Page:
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Tim Burke: How to solve the water overallocation issue

Water is front and center in terms of hot topics for our area. But is the issue real or is it a discussion of theoretical worst-case scenarios? Is there a better way to solve this problem than the recent heavy-handed order that the state engineer has issued to Pahrump landowners?

To summarize the discussion, according to the state engineer, Pahrump is currently overallocated in existing domestic well water rights. Further complicating the matter is that potentially there could be approximately 8,000 new wells drilled on parcels that currently have no water source. Theoretically, if you combine the existing wells with the potential new wells they would add up to over 60,000-acre-feet of water rights.

The annual ground recharge of water back into our aquifer is estimated to be between 20,000 to 25,000 acre-feet. Therefore, if each well pulled out of the ground the maximum amount of water allowed, we would have an annual deficit which would mean wells could go dry as the groundwater level receded.

Two acre-feet per household is a lot of water. Many studies have been done regarding average household water usage and statistically, it has been shown that a family of four uses less than half an acre-foot of water annually. Factor in large lots with landscaping, pets, and livestock, and you could potentially get to .75-acre feet, perhaps even one acre-foot of annual water usage per household. In practical terms that means two acre-feet per well is two to four times the amount of water actually needed for a household.

Perhaps the state engineer should consider using a model that energy and water utility companies have utilized with good success. Those companies reward customers financially for voluntarily switching to low-energy appliances and replacing lawns with water-efficient landscaping. A system could be created where current well-owners could voluntarily sell a portion of their water rights back to the state and the state would then retire a portion of those water rights, which in turn reduces the overallocation.

If you are using one acre-foot or less and you can sell a half acre or a full acre-foot back to the state it would be a viable option for current well-owners with financial benefits and have minimal impact on their quality of life. Then remove the water rights purchase restriction on new well-drilling but set a limit of a half-acre foot of water rights with a meter.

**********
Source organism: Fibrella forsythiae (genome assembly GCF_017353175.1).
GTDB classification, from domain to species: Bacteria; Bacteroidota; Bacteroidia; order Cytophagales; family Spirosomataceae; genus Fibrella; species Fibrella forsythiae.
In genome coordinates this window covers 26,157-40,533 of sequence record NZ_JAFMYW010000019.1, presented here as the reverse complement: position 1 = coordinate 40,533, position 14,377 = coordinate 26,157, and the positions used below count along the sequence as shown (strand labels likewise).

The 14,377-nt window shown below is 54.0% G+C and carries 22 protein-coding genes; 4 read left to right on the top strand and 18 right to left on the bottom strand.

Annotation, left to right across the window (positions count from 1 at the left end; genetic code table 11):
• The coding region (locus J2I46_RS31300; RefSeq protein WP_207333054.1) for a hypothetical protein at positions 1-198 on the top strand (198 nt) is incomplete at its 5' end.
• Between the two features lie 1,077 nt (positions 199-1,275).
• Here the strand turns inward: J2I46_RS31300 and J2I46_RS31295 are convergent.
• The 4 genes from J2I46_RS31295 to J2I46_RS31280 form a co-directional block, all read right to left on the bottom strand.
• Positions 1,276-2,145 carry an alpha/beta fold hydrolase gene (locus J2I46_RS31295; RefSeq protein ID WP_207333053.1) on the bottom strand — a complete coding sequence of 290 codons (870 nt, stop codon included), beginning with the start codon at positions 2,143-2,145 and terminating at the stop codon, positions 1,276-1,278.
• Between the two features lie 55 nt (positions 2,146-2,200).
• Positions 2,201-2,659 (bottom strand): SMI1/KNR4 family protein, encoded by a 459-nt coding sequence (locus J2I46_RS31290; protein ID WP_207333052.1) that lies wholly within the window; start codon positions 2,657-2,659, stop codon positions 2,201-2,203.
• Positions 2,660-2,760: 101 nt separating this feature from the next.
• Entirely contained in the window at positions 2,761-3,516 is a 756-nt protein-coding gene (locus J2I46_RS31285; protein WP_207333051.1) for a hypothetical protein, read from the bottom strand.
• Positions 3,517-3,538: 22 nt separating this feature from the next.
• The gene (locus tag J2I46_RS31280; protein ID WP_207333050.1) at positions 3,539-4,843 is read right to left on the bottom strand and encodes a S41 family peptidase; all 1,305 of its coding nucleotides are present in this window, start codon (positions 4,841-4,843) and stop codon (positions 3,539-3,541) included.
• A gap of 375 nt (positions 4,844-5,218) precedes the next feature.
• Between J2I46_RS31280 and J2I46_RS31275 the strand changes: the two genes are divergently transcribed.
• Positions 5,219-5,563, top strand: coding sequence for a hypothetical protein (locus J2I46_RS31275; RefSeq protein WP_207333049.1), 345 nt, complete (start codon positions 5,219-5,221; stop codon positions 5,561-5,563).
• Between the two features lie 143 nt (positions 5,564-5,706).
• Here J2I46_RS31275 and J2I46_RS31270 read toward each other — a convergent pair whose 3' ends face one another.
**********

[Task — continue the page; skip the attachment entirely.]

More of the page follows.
If the state cannot or would not fund a buy-back program, require that new well-owners must purchase a half-acre foot of water rights from the state before drilling. Charge new residential wells a fixed rate for the state-controlled water rights that is equal to but not greater than what the state pays existing well owners for their rights. If additional water rights are desired, the landowner can purchase those on the open market. This would cut the impact of new wells on the overallocation problem and still allow those property owners to develop their property as they so desire without excessive financial hardship.

What the state engineer has done is pass the issue of overallocation of water rights to landowners that want to drill a new well, but they have done so without putting a mechanism in place to help resolve the issue. The landowners did not create the current system and the water allocation problem, state law did. Yes, the state engineer by law has the authority to restrict water usage and water rights but in so doing has created havoc for landowners, the town, and property values.

Of course, the state will never go for it. It would cost the state money to implement a program to buy back overallocated water rights. In addition to asking for a budget to buy back water rights from existing well-owners, the state would have to pass new laws and regulations adding complexity, time, and more government layers to an already complicated issue.

The recent order by the state engineer is not a satisfactory solution for Pahrump and its residents. Until a better solution is in place be prepared to hear about water during elections for many more years.

Tim Burke is a businessman, philanthropist, educator and Pahrump resident. Contact him at timstakenv@gmail.com

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